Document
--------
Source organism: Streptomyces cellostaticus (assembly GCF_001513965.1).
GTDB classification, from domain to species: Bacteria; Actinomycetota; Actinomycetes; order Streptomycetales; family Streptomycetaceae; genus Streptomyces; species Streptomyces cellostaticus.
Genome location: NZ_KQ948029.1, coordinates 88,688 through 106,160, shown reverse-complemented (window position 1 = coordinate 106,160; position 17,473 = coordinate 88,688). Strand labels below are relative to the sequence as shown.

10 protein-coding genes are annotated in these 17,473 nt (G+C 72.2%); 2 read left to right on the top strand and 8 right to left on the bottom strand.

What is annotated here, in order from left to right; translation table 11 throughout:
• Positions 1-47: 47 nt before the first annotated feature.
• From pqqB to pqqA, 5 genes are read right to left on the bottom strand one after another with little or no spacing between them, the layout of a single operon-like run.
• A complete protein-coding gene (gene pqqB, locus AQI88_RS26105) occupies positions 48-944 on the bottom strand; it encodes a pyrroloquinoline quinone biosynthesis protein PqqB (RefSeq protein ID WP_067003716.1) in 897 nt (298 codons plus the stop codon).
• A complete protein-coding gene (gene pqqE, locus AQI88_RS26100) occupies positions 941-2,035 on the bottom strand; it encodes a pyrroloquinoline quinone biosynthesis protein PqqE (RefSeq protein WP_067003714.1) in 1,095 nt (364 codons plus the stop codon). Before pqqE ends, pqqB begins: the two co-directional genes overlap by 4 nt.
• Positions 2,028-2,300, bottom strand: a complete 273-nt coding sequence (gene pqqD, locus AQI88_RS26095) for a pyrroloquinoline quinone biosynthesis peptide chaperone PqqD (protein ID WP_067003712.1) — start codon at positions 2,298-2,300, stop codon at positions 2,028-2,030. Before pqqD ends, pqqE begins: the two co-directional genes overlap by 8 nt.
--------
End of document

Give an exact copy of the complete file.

Source organism: Streptomyces cellostaticus (assembly GCF_001513965.1).
GTDB classification, from domain to species: Bacteria; Actinomycetota; Actinomycetes; order Streptomycetales; family Streptomycetaceae; genus Streptomyces; species Streptomyces cellostaticus.
Genome location: NZ_KQ948029.1, coordinates 88,688 through 106,160, shown reverse-complemented (window position 1 = coordinate 106,160; position 17,473 = coordinate 88,688). Strand labels below are relative to the sequence as shown.

10 protein-coding genes are annotated in these 17,473 nt (G+C 72.2%); 2 read left to right on the top strand and 8 right to left on the bottom strand.

What is annotated here, in order from left to right; translation table 11 throughout:
• Positions 1-47: 47 nt before the first annotated feature.
• From pqqB to pqqA, 5 genes are read right to left on the bottom strand one after another with little or no spacing between them, the layout of a single operon-like run.
• A complete protein-coding gene (gene pqqB, locus AQI88_RS26105) occupies positions 48-944 on the bottom strand; it encodes a pyrroloquinoline quinone biosynthesis protein PqqB (RefSeq protein ID WP_067003716.1) in 897 nt (298 codons plus the stop codon).
• A complete protein-coding gene (gene pqqE, locus AQI88_RS26100) occupies positions 941-2,035 on the bottom strand; it encodes a pyrroloquinoline quinone biosynthesis protein PqqE (RefSeq protein WP_067003714.1) in 1,095 nt (364 codons plus the stop codon). Before pqqE ends, pqqB begins: the two co-directional genes overlap by 4 nt.
• Positions 2,028-2,300, bottom strand: a complete 273-nt coding sequence (gene pqqD, locus AQI88_RS26095) for a pyrroloquinoline quinone biosynthesis peptide chaperone PqqD (protein ID WP_067003712.1) — start codon at positions 2,298-2,300, stop codon at positions 2,028-2,030. Before pqqD ends, pqqE begins: the two co-directional genes overlap by 8 nt.